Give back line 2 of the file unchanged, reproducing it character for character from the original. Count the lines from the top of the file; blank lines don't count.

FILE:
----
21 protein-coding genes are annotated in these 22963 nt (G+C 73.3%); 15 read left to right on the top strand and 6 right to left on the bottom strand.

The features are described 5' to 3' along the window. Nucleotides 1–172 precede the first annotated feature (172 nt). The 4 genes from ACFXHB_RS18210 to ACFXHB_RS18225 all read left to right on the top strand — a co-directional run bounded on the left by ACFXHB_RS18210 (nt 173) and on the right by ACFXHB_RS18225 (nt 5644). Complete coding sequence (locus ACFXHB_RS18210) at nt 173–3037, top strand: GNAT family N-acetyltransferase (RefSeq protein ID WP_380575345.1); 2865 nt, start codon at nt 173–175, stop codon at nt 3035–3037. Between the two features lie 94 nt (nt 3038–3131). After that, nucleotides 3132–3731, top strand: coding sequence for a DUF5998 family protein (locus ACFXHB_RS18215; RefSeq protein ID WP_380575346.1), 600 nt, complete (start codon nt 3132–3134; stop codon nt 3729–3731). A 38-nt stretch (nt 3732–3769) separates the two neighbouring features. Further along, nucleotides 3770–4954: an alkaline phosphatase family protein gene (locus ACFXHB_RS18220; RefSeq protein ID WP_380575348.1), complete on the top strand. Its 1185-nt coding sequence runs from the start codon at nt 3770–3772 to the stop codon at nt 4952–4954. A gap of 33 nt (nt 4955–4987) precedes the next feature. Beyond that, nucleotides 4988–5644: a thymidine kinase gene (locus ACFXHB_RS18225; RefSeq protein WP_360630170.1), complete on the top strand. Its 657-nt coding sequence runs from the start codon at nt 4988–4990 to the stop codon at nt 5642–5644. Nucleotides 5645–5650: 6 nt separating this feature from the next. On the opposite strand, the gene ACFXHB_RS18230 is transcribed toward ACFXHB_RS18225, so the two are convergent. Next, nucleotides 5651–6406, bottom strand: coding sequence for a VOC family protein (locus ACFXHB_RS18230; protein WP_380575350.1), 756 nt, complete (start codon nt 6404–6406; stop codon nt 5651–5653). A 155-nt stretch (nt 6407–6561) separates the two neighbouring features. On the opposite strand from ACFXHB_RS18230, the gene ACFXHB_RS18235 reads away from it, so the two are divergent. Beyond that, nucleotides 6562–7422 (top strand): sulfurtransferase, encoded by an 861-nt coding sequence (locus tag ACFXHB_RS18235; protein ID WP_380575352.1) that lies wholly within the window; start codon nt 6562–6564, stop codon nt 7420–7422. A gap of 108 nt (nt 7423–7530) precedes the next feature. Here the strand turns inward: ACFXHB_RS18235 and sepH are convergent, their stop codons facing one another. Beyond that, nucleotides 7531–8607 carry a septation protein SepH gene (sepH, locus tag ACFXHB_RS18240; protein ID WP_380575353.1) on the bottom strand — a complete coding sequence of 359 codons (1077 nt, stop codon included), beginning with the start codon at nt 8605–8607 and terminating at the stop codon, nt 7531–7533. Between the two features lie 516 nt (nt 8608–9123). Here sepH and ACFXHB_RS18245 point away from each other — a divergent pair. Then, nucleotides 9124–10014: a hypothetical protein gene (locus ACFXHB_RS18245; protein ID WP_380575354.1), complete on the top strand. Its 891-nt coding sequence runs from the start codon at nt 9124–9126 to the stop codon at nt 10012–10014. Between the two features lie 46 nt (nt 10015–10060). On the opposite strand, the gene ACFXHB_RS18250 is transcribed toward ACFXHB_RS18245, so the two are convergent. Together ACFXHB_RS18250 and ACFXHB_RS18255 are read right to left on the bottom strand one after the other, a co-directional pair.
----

The features are described 5' to 3' along the window. Nucleotides 1–172 precede the first annotated feature (172 nt). The 4 genes from ACFXHB_RS18210 to ACFXHB_RS18225 all read left to right on the top strand — a co-directional run bounded on the left by ACFXHB_RS18210 (nt 173) and on the right by ACFXHB_RS18225 (nt 5644). Complete coding sequence (locus ACFXHB_RS18210) at nt 173–3037, top strand: GNAT family N-acetyltransferase (RefSeq protein ID WP_380575345.1); 2865 nt, start codon at nt 173–175, stop codon at nt 3035–3037. Between the two features lie 94 nt (nt 3038–3131). After that, nucleotides 3132–3731, top strand: coding sequence for a DUF5998 family protein (locus ACFXHB_RS18215; RefSeq protein ID WP_380575346.1), 600 nt, complete (start codon nt 3132–3134; stop codon nt 3729–3731). A 38-nt stretch (nt 3732–3769) separates the two neighbouring features. Further along, nucleotides 3770–4954: an alkaline phosphatase family protein gene (locus ACFXHB_RS18220; RefSeq protein ID WP_380575348.1), complete on the top strand. Its 1185-nt coding sequence runs from the start codon at nt 3770–3772 to the stop codon at nt 4952–4954. A gap of 33 nt (nt 4955–4987) precedes the next feature. Beyond that, nucleotides 4988–5644: a thymidine kinase gene (locus ACFXHB_RS18225; RefSeq protein WP_360630170.1), complete on the top strand. Its 657-nt coding sequence runs from the start codon at nt 4988–4990 to the stop codon at nt 5642–5644. Nucleotides 5645–5650: 6 nt separating this feature from the next. On the opposite strand, the gene ACFXHB_RS18230 is transcribed toward ACFXHB_RS18225, so the two are convergent. Next, nucleotides 5651–6406, bottom strand: coding sequence for a VOC family protein (locus ACFXHB_RS18230; protein WP_380575350.1), 756 nt, complete (start codon nt 6404–6406; stop codon nt 5651–5653). A 155-nt stretch (nt 6407–6561) separates the two neighbouring features. On the opposite strand from ACFXHB_RS18230, the gene ACFXHB_RS18235 reads away from it, so the two are divergent. Beyond that, nucleotides 6562–7422 (top strand): sulfurtransferase, encoded by an 861-nt coding sequence (locus tag ACFXHB_RS18235; protein ID WP_380575352.1) that lies wholly within the window; start codon nt 6562–6564, stop codon nt 7420–7422. A gap of 108 nt (nt 7423–7530) precedes the next feature. Here the strand turns inward: ACFXHB_RS18235 and sepH are convergent, their stop codons facing one another. Beyond that, nucleotides 7531–8607 carry a septation protein SepH gene (sepH, locus tag ACFXHB_RS18240; protein ID WP_380575353.1) on the bottom strand — a complete coding sequence of 359 codons (1077 nt, stop codon included), beginning with the start codon at nt 8605–8607 and terminating at the stop codon, nt 7531–7533. Between the two features lie 516 nt (nt 8608–9123). Here sepH and ACFXHB_RS18245 point away from each other — a divergent pair. Then, nucleotides 9124–10014: a hypothetical protein gene (locus ACFXHB_RS18245; protein ID WP_380575354.1), complete on the top strand. Its 891-nt coding sequence runs from the start codon at nt 9124–9126 to the stop codon at nt 10012–10014. Between the two features lie 46 nt (nt 10015–10060). On the opposite strand, the gene ACFXHB_RS18250 is transcribed toward ACFXHB_RS18245, so the two are convergent. Together ACFXHB_RS18250 and ACFXHB_RS18255 are read right to left on the bottom strand one after the other, a co-directional pair.